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To the Editor:—
Shamed by your admonitions ("The Cliché," 202: 723, 1967), I have eschewed clichés in writing and speech. The effect of this fastidiousness on the quality of language was gratifying, but communication lost much efficacy, as illustrated by the following episode:The other night at the club, as I was about to order my usual Scotch-on-the-rocks, I bethought myself to replace the worn cliché by a fresh metaphor. Accordingly, I asked for a Scotch-on-the-icebergs. The frozen smile on the waiter's face bespoke no understanding. Simplifying the image, I requested a Scotch-on-the-tinklers. Again, there was no response. Only when, in exasperation, I ordered Scoth-on-the-clinking-marbles did the waiter, displaying comprehension, bring me a drink, which I quickly gulped down. Unfortunately, in the semi-darkness of the clubroom, I failed to notice that the marbles in the glass were not metaphoric.The next few days will determine whether the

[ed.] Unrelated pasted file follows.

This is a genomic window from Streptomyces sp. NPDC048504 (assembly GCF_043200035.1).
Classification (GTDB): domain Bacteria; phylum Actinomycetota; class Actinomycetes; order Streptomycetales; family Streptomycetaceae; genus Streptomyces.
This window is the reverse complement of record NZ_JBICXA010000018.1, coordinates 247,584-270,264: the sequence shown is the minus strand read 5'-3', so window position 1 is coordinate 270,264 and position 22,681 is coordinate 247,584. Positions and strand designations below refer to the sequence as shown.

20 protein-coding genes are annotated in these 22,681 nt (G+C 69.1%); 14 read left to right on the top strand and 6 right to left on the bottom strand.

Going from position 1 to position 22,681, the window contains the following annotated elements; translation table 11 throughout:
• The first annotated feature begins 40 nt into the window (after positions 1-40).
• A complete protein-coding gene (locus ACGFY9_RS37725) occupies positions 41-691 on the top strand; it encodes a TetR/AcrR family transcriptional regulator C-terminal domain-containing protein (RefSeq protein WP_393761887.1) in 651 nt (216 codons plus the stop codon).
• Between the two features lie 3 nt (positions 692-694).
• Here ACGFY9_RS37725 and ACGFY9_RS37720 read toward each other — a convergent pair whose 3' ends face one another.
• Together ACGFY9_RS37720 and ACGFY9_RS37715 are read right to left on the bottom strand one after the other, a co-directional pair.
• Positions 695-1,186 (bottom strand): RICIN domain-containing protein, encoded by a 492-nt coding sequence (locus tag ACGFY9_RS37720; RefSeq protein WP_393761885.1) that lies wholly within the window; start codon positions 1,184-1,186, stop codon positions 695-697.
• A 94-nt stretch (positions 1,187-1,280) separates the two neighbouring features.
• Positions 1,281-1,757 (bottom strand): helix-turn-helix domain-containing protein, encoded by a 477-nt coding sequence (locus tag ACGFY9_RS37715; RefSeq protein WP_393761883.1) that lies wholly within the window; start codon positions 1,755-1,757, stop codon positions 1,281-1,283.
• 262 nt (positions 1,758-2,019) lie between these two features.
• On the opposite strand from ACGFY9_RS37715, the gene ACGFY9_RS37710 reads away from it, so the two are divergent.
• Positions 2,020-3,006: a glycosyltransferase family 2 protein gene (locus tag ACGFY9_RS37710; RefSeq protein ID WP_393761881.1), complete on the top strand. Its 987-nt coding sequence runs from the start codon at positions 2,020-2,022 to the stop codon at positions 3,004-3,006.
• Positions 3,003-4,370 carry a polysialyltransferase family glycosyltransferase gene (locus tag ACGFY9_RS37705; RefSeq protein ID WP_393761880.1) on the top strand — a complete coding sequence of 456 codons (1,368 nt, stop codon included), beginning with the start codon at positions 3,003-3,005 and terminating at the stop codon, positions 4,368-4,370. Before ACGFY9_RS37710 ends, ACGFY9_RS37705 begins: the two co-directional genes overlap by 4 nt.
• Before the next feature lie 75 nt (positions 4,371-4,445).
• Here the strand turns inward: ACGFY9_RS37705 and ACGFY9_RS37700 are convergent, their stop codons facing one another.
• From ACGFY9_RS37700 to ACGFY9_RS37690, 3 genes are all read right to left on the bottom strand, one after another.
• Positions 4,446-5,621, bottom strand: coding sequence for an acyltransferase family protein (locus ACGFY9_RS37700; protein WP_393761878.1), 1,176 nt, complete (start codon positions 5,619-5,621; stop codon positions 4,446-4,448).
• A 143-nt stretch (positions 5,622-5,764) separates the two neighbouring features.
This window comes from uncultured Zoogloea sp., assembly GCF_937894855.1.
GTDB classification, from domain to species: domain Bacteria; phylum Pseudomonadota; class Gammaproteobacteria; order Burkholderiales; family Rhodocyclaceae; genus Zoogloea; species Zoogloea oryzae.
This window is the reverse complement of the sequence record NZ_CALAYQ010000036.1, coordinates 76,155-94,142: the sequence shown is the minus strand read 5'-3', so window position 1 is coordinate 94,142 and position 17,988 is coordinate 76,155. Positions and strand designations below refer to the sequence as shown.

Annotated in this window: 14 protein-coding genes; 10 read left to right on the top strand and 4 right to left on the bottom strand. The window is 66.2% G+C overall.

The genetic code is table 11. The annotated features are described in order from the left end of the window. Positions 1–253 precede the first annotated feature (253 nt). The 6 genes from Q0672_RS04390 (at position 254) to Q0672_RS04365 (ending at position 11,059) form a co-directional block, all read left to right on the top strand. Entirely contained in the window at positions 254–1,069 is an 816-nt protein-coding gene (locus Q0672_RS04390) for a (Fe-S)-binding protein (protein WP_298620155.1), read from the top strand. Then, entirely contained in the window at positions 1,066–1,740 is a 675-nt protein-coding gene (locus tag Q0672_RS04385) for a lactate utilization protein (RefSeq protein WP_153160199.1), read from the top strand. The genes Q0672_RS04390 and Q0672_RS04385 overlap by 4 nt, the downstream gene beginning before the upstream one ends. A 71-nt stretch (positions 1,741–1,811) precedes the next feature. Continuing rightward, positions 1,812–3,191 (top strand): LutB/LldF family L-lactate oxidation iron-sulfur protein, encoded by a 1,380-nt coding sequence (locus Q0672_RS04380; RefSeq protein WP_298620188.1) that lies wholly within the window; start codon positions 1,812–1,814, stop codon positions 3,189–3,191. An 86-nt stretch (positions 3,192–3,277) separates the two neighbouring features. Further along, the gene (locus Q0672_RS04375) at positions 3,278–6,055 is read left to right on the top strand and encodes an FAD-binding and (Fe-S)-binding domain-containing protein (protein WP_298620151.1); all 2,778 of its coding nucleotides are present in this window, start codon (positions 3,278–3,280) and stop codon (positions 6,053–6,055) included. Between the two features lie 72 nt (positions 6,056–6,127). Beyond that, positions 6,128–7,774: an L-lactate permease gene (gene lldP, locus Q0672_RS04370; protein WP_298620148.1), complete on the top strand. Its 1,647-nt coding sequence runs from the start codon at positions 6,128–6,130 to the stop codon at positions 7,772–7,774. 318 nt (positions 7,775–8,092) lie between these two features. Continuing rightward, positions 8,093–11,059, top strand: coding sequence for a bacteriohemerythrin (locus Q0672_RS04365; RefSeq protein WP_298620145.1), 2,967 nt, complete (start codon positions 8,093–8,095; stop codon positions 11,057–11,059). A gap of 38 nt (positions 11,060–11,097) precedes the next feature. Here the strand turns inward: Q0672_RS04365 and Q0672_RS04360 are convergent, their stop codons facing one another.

Bigg S. Hazards of Declichéfication. JAMA. 1968;203(4):305. doi:10.1001/jama.1968.03140040057025
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